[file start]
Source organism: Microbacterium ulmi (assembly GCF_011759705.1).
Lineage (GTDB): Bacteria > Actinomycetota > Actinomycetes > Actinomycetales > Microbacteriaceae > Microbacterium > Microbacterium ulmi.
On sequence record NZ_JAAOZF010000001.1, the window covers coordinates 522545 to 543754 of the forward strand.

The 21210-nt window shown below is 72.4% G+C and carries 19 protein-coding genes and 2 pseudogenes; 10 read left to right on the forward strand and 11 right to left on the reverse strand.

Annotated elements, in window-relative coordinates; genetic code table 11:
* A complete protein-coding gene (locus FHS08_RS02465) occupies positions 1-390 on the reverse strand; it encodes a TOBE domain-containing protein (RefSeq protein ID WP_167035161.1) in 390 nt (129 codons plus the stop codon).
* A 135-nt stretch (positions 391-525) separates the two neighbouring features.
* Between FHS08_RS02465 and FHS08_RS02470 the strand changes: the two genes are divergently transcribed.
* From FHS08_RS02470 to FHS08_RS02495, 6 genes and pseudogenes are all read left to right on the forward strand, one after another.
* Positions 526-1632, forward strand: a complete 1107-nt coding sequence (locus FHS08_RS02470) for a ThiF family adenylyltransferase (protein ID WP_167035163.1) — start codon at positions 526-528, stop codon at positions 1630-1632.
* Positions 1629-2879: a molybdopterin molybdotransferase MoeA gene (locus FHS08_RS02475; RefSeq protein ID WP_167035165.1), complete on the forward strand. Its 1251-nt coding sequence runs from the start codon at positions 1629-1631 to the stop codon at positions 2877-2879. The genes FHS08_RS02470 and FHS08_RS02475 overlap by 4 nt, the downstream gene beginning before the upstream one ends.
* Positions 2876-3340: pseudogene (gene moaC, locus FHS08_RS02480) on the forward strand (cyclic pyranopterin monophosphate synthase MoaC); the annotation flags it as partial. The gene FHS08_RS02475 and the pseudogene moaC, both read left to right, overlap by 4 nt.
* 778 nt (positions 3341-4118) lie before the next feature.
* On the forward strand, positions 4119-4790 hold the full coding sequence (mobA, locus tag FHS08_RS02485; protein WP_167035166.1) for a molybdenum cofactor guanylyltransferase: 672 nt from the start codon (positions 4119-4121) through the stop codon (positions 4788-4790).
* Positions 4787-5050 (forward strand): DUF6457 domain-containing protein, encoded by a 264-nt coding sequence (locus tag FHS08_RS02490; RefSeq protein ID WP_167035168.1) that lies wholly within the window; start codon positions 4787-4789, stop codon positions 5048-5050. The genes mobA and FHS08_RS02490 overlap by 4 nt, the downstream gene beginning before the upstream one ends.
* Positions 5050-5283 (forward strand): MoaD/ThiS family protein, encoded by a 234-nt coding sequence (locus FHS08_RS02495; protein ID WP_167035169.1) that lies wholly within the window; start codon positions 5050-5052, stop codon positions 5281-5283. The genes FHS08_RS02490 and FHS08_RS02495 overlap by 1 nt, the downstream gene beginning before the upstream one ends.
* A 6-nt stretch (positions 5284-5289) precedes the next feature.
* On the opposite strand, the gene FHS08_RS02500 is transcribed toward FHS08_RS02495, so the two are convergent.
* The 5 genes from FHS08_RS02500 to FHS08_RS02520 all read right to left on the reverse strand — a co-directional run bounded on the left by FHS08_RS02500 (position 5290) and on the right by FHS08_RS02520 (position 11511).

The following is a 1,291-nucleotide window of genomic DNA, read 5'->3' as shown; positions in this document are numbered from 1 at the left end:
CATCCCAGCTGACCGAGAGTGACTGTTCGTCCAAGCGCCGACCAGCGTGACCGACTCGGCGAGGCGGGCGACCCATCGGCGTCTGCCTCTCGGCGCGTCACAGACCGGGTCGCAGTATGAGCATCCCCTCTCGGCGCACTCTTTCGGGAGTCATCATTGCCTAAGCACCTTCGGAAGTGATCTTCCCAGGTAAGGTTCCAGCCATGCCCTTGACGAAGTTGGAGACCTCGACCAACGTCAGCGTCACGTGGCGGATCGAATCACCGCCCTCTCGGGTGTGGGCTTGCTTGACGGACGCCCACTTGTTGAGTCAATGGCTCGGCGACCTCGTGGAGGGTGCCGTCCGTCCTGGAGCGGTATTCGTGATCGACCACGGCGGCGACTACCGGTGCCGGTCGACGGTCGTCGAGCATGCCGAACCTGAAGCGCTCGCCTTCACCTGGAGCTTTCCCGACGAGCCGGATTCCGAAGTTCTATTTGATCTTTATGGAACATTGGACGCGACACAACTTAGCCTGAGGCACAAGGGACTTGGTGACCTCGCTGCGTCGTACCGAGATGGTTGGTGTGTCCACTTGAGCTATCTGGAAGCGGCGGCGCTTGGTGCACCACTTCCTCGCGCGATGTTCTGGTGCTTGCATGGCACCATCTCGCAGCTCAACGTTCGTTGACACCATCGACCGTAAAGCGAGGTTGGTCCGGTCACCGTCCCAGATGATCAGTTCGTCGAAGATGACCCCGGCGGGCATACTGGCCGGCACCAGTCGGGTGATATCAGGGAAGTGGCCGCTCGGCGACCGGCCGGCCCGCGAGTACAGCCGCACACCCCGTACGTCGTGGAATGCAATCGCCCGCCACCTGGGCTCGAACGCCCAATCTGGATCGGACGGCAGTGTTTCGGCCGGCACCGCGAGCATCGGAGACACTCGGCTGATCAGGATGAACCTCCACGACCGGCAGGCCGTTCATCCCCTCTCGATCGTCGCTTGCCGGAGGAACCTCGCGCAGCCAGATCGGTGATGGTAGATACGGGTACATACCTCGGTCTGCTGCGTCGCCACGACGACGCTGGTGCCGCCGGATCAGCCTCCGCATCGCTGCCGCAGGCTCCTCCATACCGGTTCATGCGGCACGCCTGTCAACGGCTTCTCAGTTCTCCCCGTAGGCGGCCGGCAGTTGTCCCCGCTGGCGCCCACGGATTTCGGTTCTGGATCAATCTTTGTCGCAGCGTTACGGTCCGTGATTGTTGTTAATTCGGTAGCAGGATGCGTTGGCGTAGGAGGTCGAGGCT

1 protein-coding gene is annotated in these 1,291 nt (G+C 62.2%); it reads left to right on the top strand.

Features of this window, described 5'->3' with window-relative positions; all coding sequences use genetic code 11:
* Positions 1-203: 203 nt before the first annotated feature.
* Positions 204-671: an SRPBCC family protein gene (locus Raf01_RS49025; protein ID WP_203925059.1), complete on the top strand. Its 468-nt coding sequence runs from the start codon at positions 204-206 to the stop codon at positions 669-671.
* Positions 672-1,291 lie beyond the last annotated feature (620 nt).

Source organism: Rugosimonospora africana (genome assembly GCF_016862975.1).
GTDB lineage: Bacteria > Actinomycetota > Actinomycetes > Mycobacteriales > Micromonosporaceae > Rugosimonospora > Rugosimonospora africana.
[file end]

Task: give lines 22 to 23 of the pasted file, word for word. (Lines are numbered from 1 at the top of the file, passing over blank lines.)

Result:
1 protein-coding gene is annotated in these 1,291 nt (G+C 62.2%); it reads left to right on the top strand.

Features of this window, described 5'->3' with window-relative positions; all coding sequences use genetic code 11: